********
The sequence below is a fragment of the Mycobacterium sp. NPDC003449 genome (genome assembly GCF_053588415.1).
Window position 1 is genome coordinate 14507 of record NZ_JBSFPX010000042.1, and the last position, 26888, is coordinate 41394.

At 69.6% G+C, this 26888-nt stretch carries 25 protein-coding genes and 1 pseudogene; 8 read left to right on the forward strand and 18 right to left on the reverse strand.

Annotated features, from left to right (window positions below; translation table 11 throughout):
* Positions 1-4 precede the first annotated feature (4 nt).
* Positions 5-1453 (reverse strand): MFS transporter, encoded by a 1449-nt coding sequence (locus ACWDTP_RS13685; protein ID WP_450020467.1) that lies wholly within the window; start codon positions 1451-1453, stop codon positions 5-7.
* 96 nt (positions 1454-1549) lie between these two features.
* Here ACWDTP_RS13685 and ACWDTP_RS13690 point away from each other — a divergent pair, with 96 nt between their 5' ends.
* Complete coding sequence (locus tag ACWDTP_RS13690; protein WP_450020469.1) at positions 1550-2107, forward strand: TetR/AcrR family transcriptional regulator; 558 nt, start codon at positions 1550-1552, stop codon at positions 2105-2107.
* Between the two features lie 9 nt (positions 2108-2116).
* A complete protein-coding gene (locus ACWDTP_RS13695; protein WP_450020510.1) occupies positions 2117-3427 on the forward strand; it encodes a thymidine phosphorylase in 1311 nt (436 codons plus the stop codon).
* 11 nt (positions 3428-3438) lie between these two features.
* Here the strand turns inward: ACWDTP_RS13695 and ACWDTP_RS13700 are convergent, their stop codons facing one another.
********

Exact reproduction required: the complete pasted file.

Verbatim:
The sequence below is a fragment of the Mycobacterium sp. NPDC003449 genome (genome assembly GCF_053588415.1).
Window position 1 is genome coordinate 14507 of record NZ_JBSFPX010000042.1, and the last position, 26888, is coordinate 41394.

At 69.6% G+C, this 26888-nt stretch carries 25 protein-coding genes and 1 pseudogene; 8 read left to right on the forward strand and 18 right to left on the reverse strand.

Annotated features, from left to right (window positions below; translation table 11 throughout):
* Positions 1-4 precede the first annotated feature (4 nt).
* Positions 5-1453 (reverse strand): MFS transporter, encoded by a 1449-nt coding sequence (locus ACWDTP_RS13685; protein ID WP_450020467.1) that lies wholly within the window; start codon positions 1451-1453, stop codon positions 5-7.
* 96 nt (positions 1454-1549) lie between these two features.
* Here ACWDTP_RS13685 and ACWDTP_RS13690 point away from each other — a divergent pair, with 96 nt between their 5' ends.
* Complete coding sequence (locus tag ACWDTP_RS13690; protein WP_450020469.1) at positions 1550-2107, forward strand: TetR/AcrR family transcriptional regulator; 558 nt, start codon at positions 1550-1552, stop codon at positions 2105-2107.
* Between the two features lie 9 nt (positions 2108-2116).
* A complete protein-coding gene (locus ACWDTP_RS13695; protein WP_450020510.1) occupies positions 2117-3427 on the forward strand; it encodes a thymidine phosphorylase in 1311 nt (436 codons plus the stop codon).
* 11 nt (positions 3428-3438) lie between these two features.
* Here the strand turns inward: ACWDTP_RS13695 and ACWDTP_RS13700 are convergent, their stop codons facing one another.